State Nursing Home Quality Improvement Programs: Site Visit and Synthesis Report. 4.1 Public Reporting


Over the past several years, a number of initiatives aimed at giving consumers and other members of the public access to information about nursing home quality have been implemented. In November 2002, as part of its Nursing Home Quality Initiative, CMS began posting on its Nursing Home Compare website [] information for each Medicare and Medicaid certified nursing home. The information includes indicators of each facility's performance as measured by ten quality measures. The Nursing Home Compare website benchmarks the facility's performance on these indicators against all nursing home providers in a state and nationally. The Nursing Home Compare website also includes provider-reported staffing information and was recently expanded to include complaint information.

In addition to public reporting efforts by CMS, 20 states have instituted their own public reporting initiatives.16 Of the seven states reviewed for this project, four (Florida, Iowa, Maryland, Texas) have developed a public reporting system. Each of these states makes the data accessible over the Internet. (Internet website addresses and examples of the data reported by these states are shown in Appendix D.) The public reporting systems in these states vary in the type and degree of posted information. Each is intended to provide information to assist consumers in understanding the quality of care provided in each Medicare or Medicaid certified facility in that state. In Florida, Iowa, and Texas, the websites allow access to information about survey results, giving users the ability to drill down to increasingly detailed data about each nursing home--including lists of deficiencies on the most recent survey and a summary of the facility's regulatory compliance history.

  • Texas bases quality ratings on information from three sources: MDS-based quality indicators, survey deficiencies, and the complaint system. Texas groups and compares providers of similar services (e.g.; community nursing homes are compared only to other community nursing homes, while hospital-based nursing homes are compared only to other hospital-based homes). Quality ratings are presented using a "Consumer Reports" type representation, with a circle ranging from fully darkened to fully open, indicating one of five levels of "quality." The website also provides information on facility ownership, number of beds, and special services offered.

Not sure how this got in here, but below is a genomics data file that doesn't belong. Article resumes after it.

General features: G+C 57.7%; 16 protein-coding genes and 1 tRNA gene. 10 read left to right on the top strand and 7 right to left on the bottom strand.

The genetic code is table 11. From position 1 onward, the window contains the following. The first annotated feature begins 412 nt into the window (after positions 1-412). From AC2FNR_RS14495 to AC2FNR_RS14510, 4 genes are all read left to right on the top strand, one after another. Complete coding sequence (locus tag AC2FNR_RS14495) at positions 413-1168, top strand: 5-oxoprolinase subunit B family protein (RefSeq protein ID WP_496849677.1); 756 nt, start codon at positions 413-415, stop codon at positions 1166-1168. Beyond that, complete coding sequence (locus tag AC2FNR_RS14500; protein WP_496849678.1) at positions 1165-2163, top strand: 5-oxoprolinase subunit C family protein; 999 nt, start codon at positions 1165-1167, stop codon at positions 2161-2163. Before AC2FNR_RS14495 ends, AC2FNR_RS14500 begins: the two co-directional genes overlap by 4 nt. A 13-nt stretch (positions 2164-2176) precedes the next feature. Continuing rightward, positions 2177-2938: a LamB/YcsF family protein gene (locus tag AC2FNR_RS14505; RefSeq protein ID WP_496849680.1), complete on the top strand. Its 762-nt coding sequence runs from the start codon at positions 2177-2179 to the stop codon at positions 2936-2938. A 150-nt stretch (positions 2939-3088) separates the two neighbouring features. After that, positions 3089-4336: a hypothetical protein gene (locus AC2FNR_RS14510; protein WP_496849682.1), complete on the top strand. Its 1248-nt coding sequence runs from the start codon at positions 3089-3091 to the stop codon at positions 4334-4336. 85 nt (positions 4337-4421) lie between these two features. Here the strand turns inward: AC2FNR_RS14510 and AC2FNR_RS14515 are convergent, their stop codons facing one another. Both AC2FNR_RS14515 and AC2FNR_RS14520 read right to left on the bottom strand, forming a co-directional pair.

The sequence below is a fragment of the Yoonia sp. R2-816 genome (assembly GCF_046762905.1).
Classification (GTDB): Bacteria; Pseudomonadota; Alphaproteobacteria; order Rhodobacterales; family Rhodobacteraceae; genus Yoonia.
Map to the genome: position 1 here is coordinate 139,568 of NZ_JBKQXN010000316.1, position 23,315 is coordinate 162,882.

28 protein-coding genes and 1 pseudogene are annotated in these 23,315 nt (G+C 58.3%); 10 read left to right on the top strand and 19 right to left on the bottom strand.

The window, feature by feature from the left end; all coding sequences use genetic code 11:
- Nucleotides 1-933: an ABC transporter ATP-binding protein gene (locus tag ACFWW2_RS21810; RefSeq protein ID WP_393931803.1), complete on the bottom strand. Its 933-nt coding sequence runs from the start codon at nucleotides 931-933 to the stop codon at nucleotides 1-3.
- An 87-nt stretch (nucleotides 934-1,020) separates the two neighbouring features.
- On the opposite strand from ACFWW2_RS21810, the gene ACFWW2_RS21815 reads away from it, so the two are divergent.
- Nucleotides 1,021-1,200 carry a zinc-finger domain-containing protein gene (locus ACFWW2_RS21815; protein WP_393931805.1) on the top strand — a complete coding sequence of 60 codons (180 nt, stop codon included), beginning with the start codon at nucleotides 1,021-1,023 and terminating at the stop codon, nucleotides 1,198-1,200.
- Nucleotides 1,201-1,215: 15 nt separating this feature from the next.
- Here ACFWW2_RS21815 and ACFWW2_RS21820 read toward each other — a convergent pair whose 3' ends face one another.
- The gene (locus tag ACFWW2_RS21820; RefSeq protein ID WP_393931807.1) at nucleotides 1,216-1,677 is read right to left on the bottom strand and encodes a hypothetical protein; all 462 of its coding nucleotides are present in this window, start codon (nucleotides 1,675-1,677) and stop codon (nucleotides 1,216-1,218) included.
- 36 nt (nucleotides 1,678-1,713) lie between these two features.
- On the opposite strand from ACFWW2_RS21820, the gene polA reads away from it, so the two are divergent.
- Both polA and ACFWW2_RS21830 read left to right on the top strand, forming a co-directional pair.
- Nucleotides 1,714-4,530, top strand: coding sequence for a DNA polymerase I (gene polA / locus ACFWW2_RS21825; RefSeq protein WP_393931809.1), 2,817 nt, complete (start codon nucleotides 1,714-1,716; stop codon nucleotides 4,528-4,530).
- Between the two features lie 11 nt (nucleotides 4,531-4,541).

• Maryland uses the MDS-based quality indicators developed by the Center for Health Systems Research and Analysis (CHSRA) to compare all facilities across the state. Maryland ranks facilities into three groups: the top 20 percent of all facilities, the bottom 10 percent, and the 70 percent in between. The website in Maryland also includes data on resident characteristics such as gender, age, and functional status.

  • Nursing home quality information on the Florida website is created from an algorithm, based on the scope and severity of survey deficiencies from the previous 45 months, and compares facilities within geographic areas. Florida ranks its nursing homes by assigning each facility one to five stars. In Florida, several stakeholders voiced approval of the star assessment system, which they felt provided more helpful information than CMS's Nursing Home Compare site. Florida's website also includes information on facility ownership, number of beds, and special services offered. In addition, Florida includes on its website the "Nursing Home Watch List" that identifies all facilities in bankruptcy or certified with a conditional status (indicating that a facility did not meet, or correct upon follow-up, minimum standards at the time of an annual or complaint inspection).

  • Iowa's site allows users to view all surveys and complaint investigations since June 1999, including those under appeal. This includes full inspection reports, including detailed write-ups of deficiencies and the facility responses or Plans of Correction. The website in Iowa also shows any best practices for which the facility has been recognized.

16. Nursing Home Quality: A National Overview of Public Reporting Programs January 2002 Rhode Island Department of Health, Health Care Quality Series Number 11.

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